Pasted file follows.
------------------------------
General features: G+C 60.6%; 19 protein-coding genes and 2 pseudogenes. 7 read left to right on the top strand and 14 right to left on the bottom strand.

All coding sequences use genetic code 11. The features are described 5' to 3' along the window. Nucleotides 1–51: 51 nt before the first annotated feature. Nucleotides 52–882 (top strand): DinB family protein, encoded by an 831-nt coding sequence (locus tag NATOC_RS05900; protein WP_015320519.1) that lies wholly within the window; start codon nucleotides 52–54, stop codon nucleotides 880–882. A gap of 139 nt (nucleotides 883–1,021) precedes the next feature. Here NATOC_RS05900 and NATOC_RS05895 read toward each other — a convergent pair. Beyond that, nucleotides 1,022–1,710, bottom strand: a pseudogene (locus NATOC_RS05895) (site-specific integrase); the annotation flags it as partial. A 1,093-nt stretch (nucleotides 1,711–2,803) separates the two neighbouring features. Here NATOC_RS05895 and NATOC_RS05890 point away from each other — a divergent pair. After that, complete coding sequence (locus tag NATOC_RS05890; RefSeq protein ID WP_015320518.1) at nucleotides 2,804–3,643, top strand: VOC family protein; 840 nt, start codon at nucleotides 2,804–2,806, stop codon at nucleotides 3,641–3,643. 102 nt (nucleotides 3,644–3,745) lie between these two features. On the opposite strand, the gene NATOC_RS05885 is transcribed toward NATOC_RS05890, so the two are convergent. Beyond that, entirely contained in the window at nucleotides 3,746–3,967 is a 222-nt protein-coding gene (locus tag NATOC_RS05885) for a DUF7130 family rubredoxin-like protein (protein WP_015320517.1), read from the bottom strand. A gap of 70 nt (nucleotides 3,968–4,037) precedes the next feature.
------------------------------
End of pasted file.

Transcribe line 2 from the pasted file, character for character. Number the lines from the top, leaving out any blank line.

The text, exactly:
All coding sequences use genetic code 11. The features are described 5' to 3' along the window. Nucleotides 1–51: 51 nt before the first annotated feature. Nucleotides 52–882 (top strand): DinB family protein, encoded by an 831-nt coding sequence (locus tag NATOC_RS05900; protein WP_015320519.1) that lies wholly within the window; start codon nucleotides 52–54, stop codon nucleotides 880–882. A gap of 139 nt (nucleotides 883–1,021) precedes the next feature. Here NATOC_RS05900 and NATOC_RS05895 read toward each other — a convergent pair. Beyond that, nucleotides 1,022–1,710, bottom strand: a pseudogene (locus NATOC_RS05895) (site-specific integrase); the annotation flags it as partial. A 1,093-nt stretch (nucleotides 1,711–2,803) separates the two neighbouring features. Here NATOC_RS05895 and NATOC_RS05890 point away from each other — a divergent pair. After that, complete coding sequence (locus tag NATOC_RS05890; RefSeq protein ID WP_015320518.1) at nucleotides 2,804–3,643, top strand: VOC family protein; 840 nt, start codon at nucleotides 2,804–2,806, stop codon at nucleotides 3,641–3,643. 102 nt (nucleotides 3,644–3,745) lie between these two features. On the opposite strand, the gene NATOC_RS05885 is transcribed toward NATOC_RS05890, so the two are convergent. Beyond that, entirely contained in the window at nucleotides 3,746–3,967 is a 222-nt protein-coding gene (locus tag NATOC_RS05885) for a DUF7130 family rubredoxin-like protein (protein WP_015320517.1), read from the bottom strand. A gap of 70 nt (nucleotides 3,968–4,037) precedes the next feature.